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Marlin Steel Introduces RFID-Enabled Baskets to Aid Manufacturing
The system is designed to increase visibility in the assembly process, to track components' locations and to ensure that a company has the correct quantity of parts on hand.
Sep 28, 2012—For businesses that manufacture aerospace, pharmaceutical or other high-value items, even a single component built into a product can be worth tens of thousands of dollars. Losing track of a basket filled with parts can thus be extremely costly, due not only to each component's cost, but also the potential loss of production time if assembly is delayed. The solution may be RFID technology, according to Marlin Steel Wire Products, a producer of custom wire baskets and other metal products.
The company developed the system using RFID technology provided by Barcoding Inc. Each RFID-enabled basket comes with an ultrahigh-frequency (UHF) EPC Gen 2 passive tag attached to it, encoded with a unique ID number. Users then have the choice of using their existing RFID reader infrastructure, which they may already have in place, or purchasing readers and software to manage read data from Barcoding Inc.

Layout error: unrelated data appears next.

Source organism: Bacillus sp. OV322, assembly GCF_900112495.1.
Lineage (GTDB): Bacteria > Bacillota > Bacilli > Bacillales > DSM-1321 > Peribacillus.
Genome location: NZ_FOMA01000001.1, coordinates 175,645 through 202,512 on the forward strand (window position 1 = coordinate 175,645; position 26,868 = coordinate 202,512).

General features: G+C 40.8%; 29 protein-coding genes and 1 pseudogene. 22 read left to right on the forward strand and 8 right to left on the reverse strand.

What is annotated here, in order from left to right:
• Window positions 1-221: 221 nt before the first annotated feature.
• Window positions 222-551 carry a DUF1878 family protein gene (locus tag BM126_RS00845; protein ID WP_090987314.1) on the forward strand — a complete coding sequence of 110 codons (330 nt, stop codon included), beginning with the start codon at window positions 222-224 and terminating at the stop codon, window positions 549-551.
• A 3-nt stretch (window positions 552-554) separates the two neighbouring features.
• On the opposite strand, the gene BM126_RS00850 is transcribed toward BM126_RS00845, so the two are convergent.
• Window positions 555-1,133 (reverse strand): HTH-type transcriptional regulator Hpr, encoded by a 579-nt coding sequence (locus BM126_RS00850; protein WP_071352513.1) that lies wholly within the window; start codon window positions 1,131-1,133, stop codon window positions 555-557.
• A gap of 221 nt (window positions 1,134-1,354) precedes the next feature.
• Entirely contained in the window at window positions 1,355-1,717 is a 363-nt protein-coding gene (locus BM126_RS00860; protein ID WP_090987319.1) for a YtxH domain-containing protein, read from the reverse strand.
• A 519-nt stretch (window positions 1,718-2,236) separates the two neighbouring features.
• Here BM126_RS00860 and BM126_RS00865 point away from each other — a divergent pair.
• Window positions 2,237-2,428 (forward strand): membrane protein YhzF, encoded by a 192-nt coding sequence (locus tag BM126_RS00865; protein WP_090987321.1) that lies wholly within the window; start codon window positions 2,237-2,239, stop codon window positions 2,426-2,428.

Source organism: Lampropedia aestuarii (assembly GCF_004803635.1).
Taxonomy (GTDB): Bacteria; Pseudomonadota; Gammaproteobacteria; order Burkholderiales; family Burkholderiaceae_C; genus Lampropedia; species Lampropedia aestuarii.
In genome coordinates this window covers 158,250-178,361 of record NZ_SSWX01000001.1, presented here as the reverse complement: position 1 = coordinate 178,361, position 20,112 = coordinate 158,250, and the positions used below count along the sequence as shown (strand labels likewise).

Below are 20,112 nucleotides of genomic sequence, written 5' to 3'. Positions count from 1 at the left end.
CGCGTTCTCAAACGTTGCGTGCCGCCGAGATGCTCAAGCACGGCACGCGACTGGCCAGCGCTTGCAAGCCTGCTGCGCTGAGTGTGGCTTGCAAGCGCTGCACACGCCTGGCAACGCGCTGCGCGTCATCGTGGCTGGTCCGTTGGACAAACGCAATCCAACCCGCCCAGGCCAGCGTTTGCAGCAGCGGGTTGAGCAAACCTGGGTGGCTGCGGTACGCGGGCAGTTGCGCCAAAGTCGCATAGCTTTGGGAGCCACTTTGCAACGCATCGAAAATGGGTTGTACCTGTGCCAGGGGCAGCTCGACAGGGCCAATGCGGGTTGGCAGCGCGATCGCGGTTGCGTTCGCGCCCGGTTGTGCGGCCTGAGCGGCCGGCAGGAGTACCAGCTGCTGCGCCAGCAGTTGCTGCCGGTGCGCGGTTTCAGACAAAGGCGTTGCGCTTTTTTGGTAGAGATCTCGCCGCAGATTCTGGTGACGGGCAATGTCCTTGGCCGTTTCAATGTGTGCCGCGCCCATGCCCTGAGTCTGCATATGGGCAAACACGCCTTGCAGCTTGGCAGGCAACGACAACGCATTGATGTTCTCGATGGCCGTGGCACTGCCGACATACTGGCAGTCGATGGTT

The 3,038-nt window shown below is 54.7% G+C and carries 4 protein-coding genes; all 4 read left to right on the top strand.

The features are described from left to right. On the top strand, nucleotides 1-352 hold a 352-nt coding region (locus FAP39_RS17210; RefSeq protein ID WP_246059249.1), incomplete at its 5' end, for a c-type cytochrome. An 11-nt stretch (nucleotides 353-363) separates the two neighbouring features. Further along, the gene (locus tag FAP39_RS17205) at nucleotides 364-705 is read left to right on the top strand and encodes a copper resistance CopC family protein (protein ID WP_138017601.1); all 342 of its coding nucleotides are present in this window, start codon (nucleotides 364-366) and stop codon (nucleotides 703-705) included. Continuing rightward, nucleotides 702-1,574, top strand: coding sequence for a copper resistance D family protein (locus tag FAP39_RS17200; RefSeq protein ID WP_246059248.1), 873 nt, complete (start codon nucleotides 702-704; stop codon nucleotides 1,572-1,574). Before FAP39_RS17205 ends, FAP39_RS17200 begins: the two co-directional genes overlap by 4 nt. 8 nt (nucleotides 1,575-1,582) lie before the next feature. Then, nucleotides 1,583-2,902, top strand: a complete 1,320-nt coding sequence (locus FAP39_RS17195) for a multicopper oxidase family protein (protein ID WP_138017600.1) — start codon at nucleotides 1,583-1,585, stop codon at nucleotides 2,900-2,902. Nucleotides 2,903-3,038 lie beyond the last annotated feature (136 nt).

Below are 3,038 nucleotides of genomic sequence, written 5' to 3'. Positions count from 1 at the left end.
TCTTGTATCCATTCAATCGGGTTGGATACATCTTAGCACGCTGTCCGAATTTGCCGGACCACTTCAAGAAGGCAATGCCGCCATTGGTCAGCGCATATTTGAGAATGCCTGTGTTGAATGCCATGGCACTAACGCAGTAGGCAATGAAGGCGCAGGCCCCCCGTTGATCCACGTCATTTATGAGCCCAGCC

"We have clients looking to ship product faster than ever before," Greenblatt explains. Consequently, he says, those clients need to manage their inventory in such a way that the components are on-hand when needed.
To accomplish this goal, in many cases, companies stock a large number of components at assembly stations, in order to ensure that the parts do not run out. This reduces the risk of assembly delays, Greenblatt says, but can lead to excess inventory on site, and waste space on the assembly floor.
Improved visibility would not only ensure that the proper components were available in real time, but would also enable users to track their work-in-progress, by analyzing the movements of component baskets throughout the facility. By knowing where parts are located and determining when they are delayed or creating a bottleneck, management can identify and address problems. "They want to see if components are below their minimum," Greenblatt states, "so chokepoints are limited."
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